A Dr. Lane Lesson Plan | Teaching Black Women in Film
“Hidden Fences”: The Lesson Plan
If you’re trying to teach someone the difference between Lynn Whitfield and Angela Bassett, the importance of Black women’s contributions to film, or some of the complexities of Black women’s lives in America through film, this lesson plan is for you. This lesson plan was tailored just for you so you’d have no excuse to teach a lesson (or two, or three) about Black women in film. Use it. When you’re done, check out my “Beyoncé Lemonade Lesson Plan.” Get in touch. Tell me how it goes.
By the end of this lesson, you should be able to:
The following list of films is by no means exhaustive, however, these films, in my expert opinion, have excellent potential to be used as subjects for teaching in the Anthropology, American Studies, African American Studies, or Women’s Studies classroom. My “highly-recommended” picks are emboldened.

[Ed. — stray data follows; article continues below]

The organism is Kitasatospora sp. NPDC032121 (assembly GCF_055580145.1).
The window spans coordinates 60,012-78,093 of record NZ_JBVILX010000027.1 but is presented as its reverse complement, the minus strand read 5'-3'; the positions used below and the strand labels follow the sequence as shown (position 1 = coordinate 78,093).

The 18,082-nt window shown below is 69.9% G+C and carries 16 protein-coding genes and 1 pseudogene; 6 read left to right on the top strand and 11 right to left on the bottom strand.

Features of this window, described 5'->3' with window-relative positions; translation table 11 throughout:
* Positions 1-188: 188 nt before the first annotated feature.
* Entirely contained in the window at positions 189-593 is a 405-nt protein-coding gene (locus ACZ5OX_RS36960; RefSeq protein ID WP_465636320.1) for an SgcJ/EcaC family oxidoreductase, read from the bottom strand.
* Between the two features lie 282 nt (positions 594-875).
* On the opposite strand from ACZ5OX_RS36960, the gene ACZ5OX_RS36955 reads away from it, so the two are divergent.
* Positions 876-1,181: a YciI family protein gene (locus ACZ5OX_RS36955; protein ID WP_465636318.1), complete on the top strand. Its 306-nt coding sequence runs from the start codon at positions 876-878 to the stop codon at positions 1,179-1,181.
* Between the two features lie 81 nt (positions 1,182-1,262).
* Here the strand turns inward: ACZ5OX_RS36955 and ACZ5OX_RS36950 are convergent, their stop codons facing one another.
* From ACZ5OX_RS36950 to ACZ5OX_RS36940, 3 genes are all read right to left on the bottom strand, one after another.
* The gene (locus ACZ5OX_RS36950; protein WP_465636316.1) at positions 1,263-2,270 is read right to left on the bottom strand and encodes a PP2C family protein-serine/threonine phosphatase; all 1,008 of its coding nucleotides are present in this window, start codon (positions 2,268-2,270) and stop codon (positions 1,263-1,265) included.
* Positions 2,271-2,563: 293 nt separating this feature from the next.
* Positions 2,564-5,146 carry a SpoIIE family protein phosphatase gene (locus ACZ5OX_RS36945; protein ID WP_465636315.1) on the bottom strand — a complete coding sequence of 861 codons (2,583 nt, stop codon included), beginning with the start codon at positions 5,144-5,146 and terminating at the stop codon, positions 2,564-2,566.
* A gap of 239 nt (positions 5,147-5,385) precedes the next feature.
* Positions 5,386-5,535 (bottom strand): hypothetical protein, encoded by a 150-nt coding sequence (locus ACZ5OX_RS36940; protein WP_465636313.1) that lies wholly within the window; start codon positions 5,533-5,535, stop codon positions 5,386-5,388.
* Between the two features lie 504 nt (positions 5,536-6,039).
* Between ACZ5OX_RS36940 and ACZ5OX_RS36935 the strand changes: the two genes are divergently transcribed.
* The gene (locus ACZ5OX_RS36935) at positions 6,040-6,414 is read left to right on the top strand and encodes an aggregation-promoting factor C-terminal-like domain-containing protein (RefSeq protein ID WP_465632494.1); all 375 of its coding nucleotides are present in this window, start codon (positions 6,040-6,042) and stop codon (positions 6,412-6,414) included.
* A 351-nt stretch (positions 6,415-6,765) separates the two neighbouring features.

If you’re teaching high school kids, I’d choose a PG or PG-13 film.
If you’re teaching undergrads, I’d choose 1 Applied Reading (application of an important theory or concept) and 1 Theory Reading. Assume they’ll only skim the Theory Reading and be prepared to walk them through any intricacies therein.
If you’re teaching high school kids, talk to them! Forgo the reading and let one of the Applied Readings serve as a guide for how you’ll present the information to them.
Giddings, Paula. 1996. When and Where I Enter: The Impact of Black Women on Race and Sex in America. New York: W. Morrow.
Hall, Stuart. “What Is This “Black” in Black Popular Culture?” Social Justice 20.1/2 (51-52) (1993): 104-14.
Shimizu, Celine Parreñas. 2007. “The Bind of Representation: Performing and Consuming Hypersexuality in Miss Saigon.” The Hypersexuality of Race: Performing Asian/American Women on Screen and Scene . Durham: Duke University Press.